Virgin Australia and Air New Zealand will seeking to reduce emissions from their jet fuel by moving towards locally-produced biofuel.
The two aviation companies have teamed up to issue to the market an official Request for Information on aviation biofuels, to reduce carbon emissions, and to boost fuel security.
Air New Zealand chief flight operations and safety officer Captain David Morgan says it is a key initiative under its carbon management programme.
“We hope we can stimulate the local market, drive innovation and investment and potentially uncover a sustainable biofuel supply,” said Morgan.
Virgin Australia’s head of sustainability, Robert Wood, said Australasian airlines need to catch up with international competitors. United made significant investment in biofuel as the first-mover, with flights in 2017 expected to utilise the fuel.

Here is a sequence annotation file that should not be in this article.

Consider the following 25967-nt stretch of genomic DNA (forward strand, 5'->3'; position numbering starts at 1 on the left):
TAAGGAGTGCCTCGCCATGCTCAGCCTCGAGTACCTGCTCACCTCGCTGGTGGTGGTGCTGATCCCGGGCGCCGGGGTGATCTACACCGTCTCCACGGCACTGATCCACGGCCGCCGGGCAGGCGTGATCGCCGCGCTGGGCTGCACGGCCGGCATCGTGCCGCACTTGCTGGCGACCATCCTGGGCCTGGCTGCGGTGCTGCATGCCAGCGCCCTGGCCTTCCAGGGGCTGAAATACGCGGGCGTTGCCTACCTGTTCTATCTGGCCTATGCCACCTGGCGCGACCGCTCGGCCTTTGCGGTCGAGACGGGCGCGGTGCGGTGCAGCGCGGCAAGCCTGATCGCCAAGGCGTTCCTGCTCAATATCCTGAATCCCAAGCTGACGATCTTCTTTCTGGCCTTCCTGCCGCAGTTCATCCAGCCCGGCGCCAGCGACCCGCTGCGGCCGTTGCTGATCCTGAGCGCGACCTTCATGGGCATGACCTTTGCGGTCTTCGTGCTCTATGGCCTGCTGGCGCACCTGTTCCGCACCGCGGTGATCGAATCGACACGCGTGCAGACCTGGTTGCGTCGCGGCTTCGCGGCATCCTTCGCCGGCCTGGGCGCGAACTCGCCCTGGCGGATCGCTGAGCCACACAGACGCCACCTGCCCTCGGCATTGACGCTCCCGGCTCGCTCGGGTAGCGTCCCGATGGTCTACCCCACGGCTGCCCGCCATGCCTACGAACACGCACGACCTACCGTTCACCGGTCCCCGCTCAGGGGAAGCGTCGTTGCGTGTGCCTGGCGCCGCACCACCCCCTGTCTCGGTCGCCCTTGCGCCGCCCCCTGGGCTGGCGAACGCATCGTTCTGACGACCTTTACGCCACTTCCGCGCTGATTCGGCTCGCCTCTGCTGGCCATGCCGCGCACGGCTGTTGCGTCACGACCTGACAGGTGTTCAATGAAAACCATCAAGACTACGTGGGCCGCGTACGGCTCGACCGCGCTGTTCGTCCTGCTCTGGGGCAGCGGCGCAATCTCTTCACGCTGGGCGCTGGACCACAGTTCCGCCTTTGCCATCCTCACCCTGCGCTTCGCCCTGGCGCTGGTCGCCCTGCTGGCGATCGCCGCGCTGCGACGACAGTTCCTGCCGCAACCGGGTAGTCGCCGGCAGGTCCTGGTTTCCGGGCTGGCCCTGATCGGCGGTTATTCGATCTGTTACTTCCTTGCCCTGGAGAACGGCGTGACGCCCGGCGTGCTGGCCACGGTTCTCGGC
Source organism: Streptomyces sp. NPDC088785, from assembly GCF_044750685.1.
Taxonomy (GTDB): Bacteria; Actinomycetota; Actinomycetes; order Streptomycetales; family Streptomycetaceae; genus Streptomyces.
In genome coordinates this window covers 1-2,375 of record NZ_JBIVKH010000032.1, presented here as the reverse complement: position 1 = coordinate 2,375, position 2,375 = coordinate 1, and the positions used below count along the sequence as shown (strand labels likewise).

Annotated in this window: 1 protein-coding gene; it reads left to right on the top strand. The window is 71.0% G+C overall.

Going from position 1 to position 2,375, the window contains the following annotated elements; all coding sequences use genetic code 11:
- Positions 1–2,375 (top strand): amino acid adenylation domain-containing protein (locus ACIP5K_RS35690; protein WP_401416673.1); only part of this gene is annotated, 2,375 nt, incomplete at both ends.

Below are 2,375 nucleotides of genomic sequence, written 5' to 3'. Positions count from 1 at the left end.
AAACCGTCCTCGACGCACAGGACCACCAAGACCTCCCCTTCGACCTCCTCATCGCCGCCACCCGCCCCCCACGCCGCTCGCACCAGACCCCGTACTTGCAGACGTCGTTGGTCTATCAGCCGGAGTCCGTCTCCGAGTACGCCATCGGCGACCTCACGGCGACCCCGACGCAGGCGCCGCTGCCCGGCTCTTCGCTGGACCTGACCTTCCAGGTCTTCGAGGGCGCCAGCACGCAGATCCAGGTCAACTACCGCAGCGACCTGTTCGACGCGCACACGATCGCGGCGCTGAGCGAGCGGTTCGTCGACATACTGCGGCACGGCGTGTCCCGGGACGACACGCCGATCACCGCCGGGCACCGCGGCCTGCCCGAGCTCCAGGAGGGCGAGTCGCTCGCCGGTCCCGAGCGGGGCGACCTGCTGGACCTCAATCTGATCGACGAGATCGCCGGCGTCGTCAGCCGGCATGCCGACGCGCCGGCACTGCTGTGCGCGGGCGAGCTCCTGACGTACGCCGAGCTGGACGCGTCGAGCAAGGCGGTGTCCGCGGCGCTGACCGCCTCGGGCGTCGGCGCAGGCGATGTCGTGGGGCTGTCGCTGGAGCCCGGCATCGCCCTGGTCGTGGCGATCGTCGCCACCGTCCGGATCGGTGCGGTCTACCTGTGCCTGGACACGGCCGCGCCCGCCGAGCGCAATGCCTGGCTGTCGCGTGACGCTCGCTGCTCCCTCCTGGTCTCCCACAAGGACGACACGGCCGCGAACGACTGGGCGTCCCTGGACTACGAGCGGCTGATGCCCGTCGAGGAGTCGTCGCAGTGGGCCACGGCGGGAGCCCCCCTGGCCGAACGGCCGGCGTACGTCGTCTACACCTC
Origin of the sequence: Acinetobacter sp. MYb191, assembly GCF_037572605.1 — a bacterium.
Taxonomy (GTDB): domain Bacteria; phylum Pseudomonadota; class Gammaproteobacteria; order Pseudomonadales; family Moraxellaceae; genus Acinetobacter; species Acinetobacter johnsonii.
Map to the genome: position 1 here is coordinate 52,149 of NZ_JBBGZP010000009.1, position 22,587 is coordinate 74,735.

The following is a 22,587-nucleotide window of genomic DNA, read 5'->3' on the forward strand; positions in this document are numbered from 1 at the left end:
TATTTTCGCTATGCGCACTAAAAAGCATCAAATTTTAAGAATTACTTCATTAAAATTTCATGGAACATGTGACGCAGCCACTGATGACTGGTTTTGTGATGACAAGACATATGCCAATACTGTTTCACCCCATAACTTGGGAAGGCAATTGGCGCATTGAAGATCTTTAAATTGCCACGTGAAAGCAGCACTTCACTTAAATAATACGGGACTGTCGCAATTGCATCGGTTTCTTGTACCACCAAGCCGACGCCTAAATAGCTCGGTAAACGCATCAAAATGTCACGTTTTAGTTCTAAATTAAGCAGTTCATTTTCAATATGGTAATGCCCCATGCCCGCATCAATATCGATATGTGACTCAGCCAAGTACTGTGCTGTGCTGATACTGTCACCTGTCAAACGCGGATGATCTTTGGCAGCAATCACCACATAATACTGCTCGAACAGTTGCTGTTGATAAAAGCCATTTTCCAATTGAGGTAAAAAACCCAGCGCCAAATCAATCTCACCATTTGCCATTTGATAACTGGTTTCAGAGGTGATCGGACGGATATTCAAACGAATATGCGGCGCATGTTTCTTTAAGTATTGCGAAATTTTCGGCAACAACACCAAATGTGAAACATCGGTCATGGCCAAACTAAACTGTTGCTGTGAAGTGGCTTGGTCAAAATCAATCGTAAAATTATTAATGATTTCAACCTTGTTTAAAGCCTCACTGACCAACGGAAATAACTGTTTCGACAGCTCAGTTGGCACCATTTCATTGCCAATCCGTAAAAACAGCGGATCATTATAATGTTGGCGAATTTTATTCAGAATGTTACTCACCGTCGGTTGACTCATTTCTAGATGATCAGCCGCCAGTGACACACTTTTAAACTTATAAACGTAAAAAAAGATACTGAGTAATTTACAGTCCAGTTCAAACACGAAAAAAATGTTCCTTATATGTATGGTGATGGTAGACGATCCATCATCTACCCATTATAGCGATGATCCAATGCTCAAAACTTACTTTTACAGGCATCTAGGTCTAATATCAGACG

“We are seeing the development of the aviation biofuel industry accelerate internationally but that is not yet the case for our region,” said Wood.
A 747 taking off uses about as much fuel as an average family car for a year, and wider than this, aviation is estimated to contribute just over 2 per cent of human-generated carbon dioxide emissions and other pollutants, with additional problems from the emissions at altitude.
There have been a number of test flights flying on fuels as diverse as used cooking oil, to coconut oil, but due to costs, haven’t been pursued.
At any one time, there are around 7,000 aircraft in the sky at any one point in time, significantly more while the USA is awake. FlightRadar24 shows the live number of planes, although it doesn’t track every last aircraft including smaller planes.